Mental Frameworks for training

When you’re working with a dog, you can start your approach with different mental frameworks, and any of them is likely to get you where you want to go.

You can focus on the observable behavior, the emotions that underly that observable behavior, or the arousal level.

Emotions – what do you think the dog is feeling? If it’s negative, what can you do to change that? For example; Dog is running through the house barking hysterically. What is the dog feeling that is causing that? Happy and excited? Fearful? Frustrated? Address the underlying emotion and the behavior will improve. If I think the emotion is negative, I’ll probably work pretty hard to fix that rather than worrying about what I see or the dog’s arousal level. What can I do to make the dog feel better? Better behavior and arousal will follow if you get the dog in a positive emotional state.

Behavior – Dog is running through the house barking hysterically. What are you observing? Feet moving! Dog zooming! How can you change what the dog is doing? Likely you will focus on identifying what happened before it all started up and intercede at that point. You may give very little attention to guessing about how the dog is feeling emotionally – just change the behavior itself.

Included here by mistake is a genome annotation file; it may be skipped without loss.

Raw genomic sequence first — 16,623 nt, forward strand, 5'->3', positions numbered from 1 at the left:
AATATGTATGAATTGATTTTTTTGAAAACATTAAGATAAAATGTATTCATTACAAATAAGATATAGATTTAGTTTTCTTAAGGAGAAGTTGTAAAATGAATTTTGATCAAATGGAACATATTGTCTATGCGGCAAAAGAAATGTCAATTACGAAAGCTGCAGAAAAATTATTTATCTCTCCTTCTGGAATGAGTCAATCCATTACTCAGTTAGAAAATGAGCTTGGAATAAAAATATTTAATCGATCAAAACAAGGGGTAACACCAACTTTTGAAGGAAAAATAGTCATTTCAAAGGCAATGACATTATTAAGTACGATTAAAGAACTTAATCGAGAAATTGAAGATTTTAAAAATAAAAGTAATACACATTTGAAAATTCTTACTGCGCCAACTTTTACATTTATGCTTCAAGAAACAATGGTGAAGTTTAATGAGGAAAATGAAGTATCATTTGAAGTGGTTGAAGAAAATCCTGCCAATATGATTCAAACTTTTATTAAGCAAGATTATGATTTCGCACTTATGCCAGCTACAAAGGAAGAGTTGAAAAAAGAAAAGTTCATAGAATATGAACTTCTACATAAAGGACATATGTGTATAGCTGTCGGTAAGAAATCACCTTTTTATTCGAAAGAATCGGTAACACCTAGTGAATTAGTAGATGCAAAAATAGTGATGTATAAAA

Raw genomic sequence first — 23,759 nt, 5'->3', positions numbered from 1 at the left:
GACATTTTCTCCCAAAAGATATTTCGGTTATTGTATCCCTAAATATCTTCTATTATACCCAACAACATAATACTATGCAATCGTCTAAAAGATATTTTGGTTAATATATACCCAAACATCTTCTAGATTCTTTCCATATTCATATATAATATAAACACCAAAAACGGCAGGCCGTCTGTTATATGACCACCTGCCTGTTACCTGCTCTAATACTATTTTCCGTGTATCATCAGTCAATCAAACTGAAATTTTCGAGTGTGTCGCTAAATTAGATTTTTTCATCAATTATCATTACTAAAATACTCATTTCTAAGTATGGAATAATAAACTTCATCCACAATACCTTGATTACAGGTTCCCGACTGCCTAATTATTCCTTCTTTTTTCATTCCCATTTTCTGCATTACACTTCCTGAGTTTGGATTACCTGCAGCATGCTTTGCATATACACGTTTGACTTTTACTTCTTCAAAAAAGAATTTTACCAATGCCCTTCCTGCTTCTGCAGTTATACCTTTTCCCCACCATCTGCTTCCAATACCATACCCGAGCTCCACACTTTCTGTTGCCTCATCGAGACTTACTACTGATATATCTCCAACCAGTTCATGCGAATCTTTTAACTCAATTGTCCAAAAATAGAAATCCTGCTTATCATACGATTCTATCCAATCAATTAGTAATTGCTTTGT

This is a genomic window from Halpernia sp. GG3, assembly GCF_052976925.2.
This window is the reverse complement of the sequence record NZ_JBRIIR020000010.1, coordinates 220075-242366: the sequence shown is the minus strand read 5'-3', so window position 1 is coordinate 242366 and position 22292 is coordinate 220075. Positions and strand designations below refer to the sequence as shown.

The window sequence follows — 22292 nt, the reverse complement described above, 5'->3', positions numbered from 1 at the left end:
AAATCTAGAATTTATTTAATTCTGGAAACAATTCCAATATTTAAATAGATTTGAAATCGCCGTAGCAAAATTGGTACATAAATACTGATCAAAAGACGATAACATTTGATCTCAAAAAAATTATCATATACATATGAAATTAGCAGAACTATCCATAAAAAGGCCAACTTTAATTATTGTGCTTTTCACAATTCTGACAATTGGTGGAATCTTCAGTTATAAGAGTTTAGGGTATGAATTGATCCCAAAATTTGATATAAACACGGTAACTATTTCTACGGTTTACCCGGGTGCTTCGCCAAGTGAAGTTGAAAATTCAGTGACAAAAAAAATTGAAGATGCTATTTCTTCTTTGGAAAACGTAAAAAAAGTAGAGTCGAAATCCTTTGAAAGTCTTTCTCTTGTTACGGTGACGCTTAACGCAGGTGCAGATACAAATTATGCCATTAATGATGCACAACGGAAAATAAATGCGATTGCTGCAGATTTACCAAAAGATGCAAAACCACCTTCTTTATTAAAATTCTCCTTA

Arousal – Dog is running through the house barking hysterically. What is the dog’s arousal level? High! What knobs can you turn that will bring down that level of arousal to what you want to see in the house? Can you intercede at the point (in the future) where you notice the arousal level escalating? Change the arousal level and better behavior will follow.

What is interesting is that any of those three is perfectly likely to work and may give you the same plan. And ideally, you are aware of all three frameworks when you’re trying to change behavior.

For Dice, I find it helpful to think in terms of arousal – if I drop his arousal level there is no problematic behavior and that simplifies the process in my head. Of course, I’m observing behavior and I’m aware of what emotions might be behind that behavior but they are not my focus.

And when I’m training skills I tend to think in terms of all three – emotions (is he enjoying this?) arousal (Right motivator for the task at hand?) and behavior (do I like what I”m getting here?) Probably of the three my greatest focus is on emotions – if I keep him happy I can get the right arousal level easily and behavior is the least of my worries – happy dogs in the right arousal state are very easy to train for skills.

These are interwoven ideas. Any of them can get you from here to there – which is most comfortable for you?

Words matter. Frameworks matter – they set how our brain proceeds and pull our attention. Not good or bad but interesting to contemplate.

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